Every week, there’s a plethora of new music at our fingertips.
Artists on platforms like Spotify and Bandcamp are plentiful, and the radio offers a steady deluge of new singles, but who has time to sort through all that? RIFF does!
We pooled our resources to find some of the best new singles from all genres and backgrounds, so you can find your newest earworm without all the drama. Enjoy this week’s hidden gems.
Arlissa, “The House We Live In” — When Arlissa starts to sing on “The House We Live In,” her voice takes full control of the song. The London singer-songwriter, now based in Los Angeles, delivers a tone sweet and soothing to the ear, while simultaneously unveiling her stunning vocal range. “The words that we speak out loud become the house we live in/ The fire inside has the power to build or burn bridges,” she sings, calling attention to the much bigger message of police brutality and systemic racism in America.
The single discusses how our actions directly affect our social, economic and political systems. It was originally written for the 2018 film “The Hate U Give” but still resonates with the current state of the nation. The video shows the names of those who have lost their lives due to police brutality and systemic racism. To continue raising awareness, all proceeds of “The House We Live In” will go to the BTFA collective in support of Black trans women and non-binary femmes.
Cherie Currie and Brie Darling, “Black Hole Sun” — In 2019, Cherie Currie of The Runaways and Fanny’s Brie Darling teamed up on The Motivator, a collection of original songs and classic rock covers that introduced the world to the newfound duo’s creative chemistry. Now, they’ve returned with a solid rendition of Soundgarden’s “Black Hole Sun” to honor Chris Cornell’s legacy and as part of We Are The Highway, a project benefitting the Chris and Vicky Cornell Foundation. The two bring a unique flavor to the ’90s grunge anthem with Darling’s warm, soulful tone and Currie’s fiery belts. Still, the pair upholds the original version’s haunting twistedness, especially each time their voices collide.
Elaine, “Risky” — Soul singer-songwriter Elaine is checking off all the risks when it comes to love. From soft spots and letting your guard down to caring more than you should, “Risky” retraces the vulnerable moments of a romance and blames them for the downfall. Ultimately, Elaine accepts the heartache and rides it out, repeating “Cry all you need/ Just let it bleed,” on the chorus. But redemption turns into revenge in the video.
“Risky” is off Elaine’s debut EP, Elements, which put the Pretoria, South Africa singer at No. 1 on Apple Music’s Sub-Saharan African charts. Her forthcoming full-length album is said to take an even deeper dive into South Africa’s growing music scene.
Genevieve Artadi, “All I Want For Now” — If another season of “Twin Peaks” were in store, Genevieve Artadi’s “All I Want For Now” would make a perfect fit for a Roadhouse performance. Every note is equally divine and haunting, from the way Artadi’s cloud-like vocals cascade into dissonant whispers to the soft hums of the organ. But as the video shows, the DIY singer-songwriter has no problem creating a compelling universe of her own. As she reflects on romance, she makes it a point to take things easy and savor good times as they come. She brings out the harmony between self-awareness and the mystery of leaving things up to fate.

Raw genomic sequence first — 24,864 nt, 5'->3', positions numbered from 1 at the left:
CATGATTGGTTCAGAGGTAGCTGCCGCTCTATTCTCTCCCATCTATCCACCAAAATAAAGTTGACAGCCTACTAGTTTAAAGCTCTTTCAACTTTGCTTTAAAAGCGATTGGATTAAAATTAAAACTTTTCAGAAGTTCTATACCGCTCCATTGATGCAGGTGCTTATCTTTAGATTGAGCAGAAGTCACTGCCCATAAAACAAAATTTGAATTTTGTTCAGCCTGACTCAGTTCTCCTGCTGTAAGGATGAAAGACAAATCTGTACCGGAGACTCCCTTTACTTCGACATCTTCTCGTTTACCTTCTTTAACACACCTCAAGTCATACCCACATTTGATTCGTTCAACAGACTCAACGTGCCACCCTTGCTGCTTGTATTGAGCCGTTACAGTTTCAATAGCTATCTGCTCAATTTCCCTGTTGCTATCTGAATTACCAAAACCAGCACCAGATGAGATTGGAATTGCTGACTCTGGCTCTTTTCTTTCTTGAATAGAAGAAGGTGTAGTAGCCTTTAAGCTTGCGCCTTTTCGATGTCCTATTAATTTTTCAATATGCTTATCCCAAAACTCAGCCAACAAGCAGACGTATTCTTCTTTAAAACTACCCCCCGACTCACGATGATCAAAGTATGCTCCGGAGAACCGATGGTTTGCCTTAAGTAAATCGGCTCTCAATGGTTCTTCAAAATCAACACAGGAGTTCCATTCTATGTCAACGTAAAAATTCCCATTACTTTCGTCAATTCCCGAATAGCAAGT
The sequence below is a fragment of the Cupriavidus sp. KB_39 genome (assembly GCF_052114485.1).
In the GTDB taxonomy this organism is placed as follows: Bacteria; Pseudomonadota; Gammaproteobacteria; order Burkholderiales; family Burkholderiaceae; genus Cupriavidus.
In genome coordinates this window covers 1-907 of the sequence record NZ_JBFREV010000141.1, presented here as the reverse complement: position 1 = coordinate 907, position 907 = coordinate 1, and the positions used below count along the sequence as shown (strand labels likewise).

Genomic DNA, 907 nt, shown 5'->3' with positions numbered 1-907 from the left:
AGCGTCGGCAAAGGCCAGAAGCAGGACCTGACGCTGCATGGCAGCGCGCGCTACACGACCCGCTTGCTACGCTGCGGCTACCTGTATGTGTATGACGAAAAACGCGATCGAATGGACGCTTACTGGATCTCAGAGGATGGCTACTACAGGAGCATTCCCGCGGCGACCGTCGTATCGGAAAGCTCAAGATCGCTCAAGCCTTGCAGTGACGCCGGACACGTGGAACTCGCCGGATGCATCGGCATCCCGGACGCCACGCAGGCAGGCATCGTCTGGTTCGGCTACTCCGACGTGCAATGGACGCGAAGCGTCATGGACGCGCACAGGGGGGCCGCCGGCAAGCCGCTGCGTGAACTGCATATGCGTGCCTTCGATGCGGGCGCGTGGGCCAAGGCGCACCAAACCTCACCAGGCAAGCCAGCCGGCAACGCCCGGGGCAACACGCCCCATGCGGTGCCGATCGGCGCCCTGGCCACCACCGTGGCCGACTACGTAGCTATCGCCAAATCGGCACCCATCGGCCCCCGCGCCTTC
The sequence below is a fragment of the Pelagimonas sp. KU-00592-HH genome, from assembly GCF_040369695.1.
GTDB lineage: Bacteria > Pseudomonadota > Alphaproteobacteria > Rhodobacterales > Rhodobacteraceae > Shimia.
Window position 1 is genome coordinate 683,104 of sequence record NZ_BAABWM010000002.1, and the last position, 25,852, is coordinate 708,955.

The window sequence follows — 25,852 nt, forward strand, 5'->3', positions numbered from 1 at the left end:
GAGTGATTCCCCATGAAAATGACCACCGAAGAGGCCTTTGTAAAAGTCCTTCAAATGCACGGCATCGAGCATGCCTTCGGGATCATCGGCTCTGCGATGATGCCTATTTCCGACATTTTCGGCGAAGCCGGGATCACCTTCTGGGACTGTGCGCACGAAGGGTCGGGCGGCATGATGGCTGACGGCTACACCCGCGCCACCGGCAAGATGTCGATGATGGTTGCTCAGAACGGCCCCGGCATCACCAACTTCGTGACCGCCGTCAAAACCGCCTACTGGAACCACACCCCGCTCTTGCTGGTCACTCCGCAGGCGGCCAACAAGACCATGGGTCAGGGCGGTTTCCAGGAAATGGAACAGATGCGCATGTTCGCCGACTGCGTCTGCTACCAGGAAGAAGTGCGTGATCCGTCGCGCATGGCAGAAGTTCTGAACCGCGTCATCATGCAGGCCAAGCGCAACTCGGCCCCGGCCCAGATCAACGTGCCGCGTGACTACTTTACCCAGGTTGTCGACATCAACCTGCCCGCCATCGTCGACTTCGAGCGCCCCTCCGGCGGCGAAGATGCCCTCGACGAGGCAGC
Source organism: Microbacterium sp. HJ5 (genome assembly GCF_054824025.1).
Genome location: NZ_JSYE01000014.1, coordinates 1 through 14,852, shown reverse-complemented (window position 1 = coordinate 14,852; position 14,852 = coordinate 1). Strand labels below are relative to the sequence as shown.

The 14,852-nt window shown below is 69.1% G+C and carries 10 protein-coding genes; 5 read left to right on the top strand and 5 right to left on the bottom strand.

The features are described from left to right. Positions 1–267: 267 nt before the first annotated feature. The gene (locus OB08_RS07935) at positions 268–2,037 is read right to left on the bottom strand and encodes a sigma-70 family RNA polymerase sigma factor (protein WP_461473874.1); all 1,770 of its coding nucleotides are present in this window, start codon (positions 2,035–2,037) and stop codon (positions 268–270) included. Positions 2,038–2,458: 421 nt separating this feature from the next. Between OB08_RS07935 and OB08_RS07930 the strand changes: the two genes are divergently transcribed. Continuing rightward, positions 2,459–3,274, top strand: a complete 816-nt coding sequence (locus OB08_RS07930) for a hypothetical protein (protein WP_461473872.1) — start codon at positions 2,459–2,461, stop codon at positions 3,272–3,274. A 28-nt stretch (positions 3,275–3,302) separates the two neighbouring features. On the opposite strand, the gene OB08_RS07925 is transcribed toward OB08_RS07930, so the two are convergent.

LISEL, “Die Trying” — Eliza Bagg, also known as Lisel, accomplishes such an ethereal sound on “Die Trying;” you’ll be nearly convinced that everything is just peachy. The track layers Bagg’s angelic vocals coupled with an iridescent, bubbling melody. But the song title alone begs for a closer listen. “Say that we will but we won’t/ Next time might be true,” Bagg sings on the hook. As she narrates, she continues to come to terms with hanging onto false hope but still keeps a sense of escapism within reach.
No Joy featuring Alissa White-Gluz, “Dream Rats” — It only takes 20 seconds for “Dream Rats” to go from stunning to shocking, to absolutely exhilarating. An adrenaline rush of sounds, the latest No Joy release features Jasamine White-Gluz and her sister, Arch Enemy’s Alissa White-Gluz, piling on atmospheric vocals, shoegaze riffs and death metal screams. It’s a trip to the center of chaos and bliss, and though the ride might be jarring to some, No Joy took that risk with grace. The video stars both sisters and a duck named Success all basking in nature in between flashing clips of childhood relics. While “Dream Rats” and No Joy’s new album, Motherhood, explores themes of family, the video specifically spotlights Le Nichoir Wild Bird Rehabilitation Centre, a nonprofit that conserves wild birds as part of Quebec’s natural heritage.
Chloe’s Pick: As soon as I heard the first scream in No Joy’s “Dream Rats,” I knew it would be my pick of the week. Without knowing what to expect, I was completely caught off guard in the best way. The elements of deathcore fall together so naturally with the larger shoegaze sound, too. I’m also interested to hear how the rest of the album explores themes of family, so I’m looking forward to giving Motherhood a full listen.
Follow editor Chloe Catajan at Instagram.com/riannachloe.